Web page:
by Rob Sproule
When it comes to raw, shameless flower power, Amaryllis is a heavy-weight contender. A holiday favourite thanks to its natural tendency to bloom in mid-winter, the finger-span wide red, scarlet, pink, white, or apricot flowers are a trumpet in the middle of the room. It’s impossible not to notice them.
Amaryllis are also one of the easiest plants to grow. The bulbs are geared up to bloom when you buy them, and you just need to provide the conditions. It will take 4-6 weeks from planting to bellowing blooms, and they’re a classic and unforgettable holiday look not soon forgotten.
One of the most photogenic plants in the world, Amaryllis are up there with orchids in how tantalizing they look on film. From broad, luminous petals that always seem to catch the light, to the architectural pistil and stamens that curve just enough to play with your aperture, they’re one of the most rewarding flowers to shoot. Every holiday season photography clubs and iPhone shooters alike huddle around them, clicking happily away.
What’s in a Name?
When I see Amaryllis on the shelf I always want to take my trusty Sharpie and put quotation marks around the genus name. Amaryllis are actually not amaryllis, but hippeastrum. Amaryllis are a South African genus, most known for their captivating Belladonna lily, and Hippeastrum hail from tropical South America.
For the sake of simplicity and our collective sanity, I’ll stick to calling them Amaryllis. The next time you’re at a friend’s house and there’s a lull in the conversation, try to resist the urge to point out that the amaryllis on the table is actually a hippeastrum.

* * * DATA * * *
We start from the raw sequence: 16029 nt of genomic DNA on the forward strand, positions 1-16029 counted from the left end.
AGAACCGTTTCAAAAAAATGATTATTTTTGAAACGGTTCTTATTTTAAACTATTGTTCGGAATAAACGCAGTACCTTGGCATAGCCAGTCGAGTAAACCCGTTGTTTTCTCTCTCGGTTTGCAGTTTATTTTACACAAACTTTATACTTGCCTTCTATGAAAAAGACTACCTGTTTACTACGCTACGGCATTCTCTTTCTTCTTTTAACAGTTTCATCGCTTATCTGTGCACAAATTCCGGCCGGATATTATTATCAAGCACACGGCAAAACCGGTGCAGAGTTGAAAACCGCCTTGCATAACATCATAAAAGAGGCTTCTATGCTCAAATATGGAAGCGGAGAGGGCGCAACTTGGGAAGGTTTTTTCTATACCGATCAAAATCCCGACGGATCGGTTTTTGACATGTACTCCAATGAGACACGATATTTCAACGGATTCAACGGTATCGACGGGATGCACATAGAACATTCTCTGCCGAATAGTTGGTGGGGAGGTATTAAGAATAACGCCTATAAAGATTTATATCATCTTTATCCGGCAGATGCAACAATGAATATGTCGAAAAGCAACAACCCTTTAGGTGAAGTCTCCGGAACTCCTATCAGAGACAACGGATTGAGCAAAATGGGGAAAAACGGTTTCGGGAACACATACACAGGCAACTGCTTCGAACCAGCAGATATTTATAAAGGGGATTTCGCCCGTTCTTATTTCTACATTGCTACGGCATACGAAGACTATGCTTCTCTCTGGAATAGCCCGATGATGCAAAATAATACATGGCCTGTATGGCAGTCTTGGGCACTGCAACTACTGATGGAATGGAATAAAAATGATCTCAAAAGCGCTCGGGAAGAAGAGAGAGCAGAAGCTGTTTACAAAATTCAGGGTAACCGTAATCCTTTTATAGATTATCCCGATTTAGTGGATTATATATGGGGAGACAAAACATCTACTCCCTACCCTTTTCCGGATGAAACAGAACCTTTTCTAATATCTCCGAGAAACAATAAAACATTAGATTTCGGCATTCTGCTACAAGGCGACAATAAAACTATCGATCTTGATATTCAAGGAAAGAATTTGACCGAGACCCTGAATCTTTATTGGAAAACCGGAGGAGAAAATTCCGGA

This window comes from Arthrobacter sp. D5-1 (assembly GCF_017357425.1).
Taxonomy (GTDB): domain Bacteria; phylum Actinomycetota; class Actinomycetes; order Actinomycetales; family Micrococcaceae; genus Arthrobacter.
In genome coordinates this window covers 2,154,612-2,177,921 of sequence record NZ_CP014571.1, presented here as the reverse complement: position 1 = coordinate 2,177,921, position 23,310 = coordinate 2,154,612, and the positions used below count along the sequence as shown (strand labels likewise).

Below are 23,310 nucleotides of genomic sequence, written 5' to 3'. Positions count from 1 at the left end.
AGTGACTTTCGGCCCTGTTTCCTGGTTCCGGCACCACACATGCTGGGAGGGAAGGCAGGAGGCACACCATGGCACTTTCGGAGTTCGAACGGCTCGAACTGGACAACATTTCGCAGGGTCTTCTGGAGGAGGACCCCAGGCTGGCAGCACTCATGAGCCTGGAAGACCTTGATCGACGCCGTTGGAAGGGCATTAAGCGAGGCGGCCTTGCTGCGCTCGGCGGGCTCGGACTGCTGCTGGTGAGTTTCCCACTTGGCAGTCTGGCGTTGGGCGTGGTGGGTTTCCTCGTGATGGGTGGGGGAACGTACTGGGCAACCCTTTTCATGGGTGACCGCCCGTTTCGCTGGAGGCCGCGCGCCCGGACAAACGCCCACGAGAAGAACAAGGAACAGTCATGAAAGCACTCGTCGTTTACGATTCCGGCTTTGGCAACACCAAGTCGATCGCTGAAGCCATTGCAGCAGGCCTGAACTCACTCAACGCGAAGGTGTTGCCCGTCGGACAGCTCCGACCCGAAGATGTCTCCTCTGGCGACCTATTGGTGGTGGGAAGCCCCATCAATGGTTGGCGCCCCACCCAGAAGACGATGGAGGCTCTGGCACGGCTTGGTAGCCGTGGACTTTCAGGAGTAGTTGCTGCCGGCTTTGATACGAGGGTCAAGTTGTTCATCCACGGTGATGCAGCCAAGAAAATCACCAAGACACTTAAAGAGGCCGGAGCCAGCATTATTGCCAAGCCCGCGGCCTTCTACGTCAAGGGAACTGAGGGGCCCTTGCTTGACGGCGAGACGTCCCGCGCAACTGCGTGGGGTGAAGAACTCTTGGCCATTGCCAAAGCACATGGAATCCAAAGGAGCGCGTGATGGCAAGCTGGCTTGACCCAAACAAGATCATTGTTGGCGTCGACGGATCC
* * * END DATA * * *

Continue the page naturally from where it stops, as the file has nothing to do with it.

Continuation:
Choosing Your Bulb and Planting
The old-school way to grow Amaryllis is to cool bulbs in the fridge for 6-8 weeks before planting to activate them. Almost all bulbs you buy now, especially those displayed as ready-to-grow gifts, have been pre-cooled.
Get touchy-feely with them, making sure your bulb is firm all around. As with all bulbs, size matters: bigger bulbs = bigger flowers.
Aim for a container that’s only 1 inch wider than the bulb itself. While claustrophobic to us, amaryllis prefer cramped conditions similar to the intense jungle competition its evolved with.
You’ll want a heavy pot, as the plant’s height and broad flowers make it quite top heavy. Make sure it’s deep enough to handle the rapid root growth and has ample drainage. Amaryllis spurn wet feet.
Plant the bulb in well-draining soil with a little yummy organic content, like Sea-Soil, blended in. You’ll want a third to a half of the bulb to be visible above the soil. Make sure the bulb is firmly in place and water sparingly until there’s about 2 inches of growth.
Once it starts growing, it’s important to fertilize with a high middle number (phosphorous). I usually recommend a flowering plant fertilizer. The goal is simple: you want big flowers and lots of them.
You may need a simple support stake once it starts blooming. Far from being a chore, this means that you’ve grown such a big, bad amaryllis it can’t even support the weight of its own beauty! A simple bamboo stick and twine works well, or you can go fancier.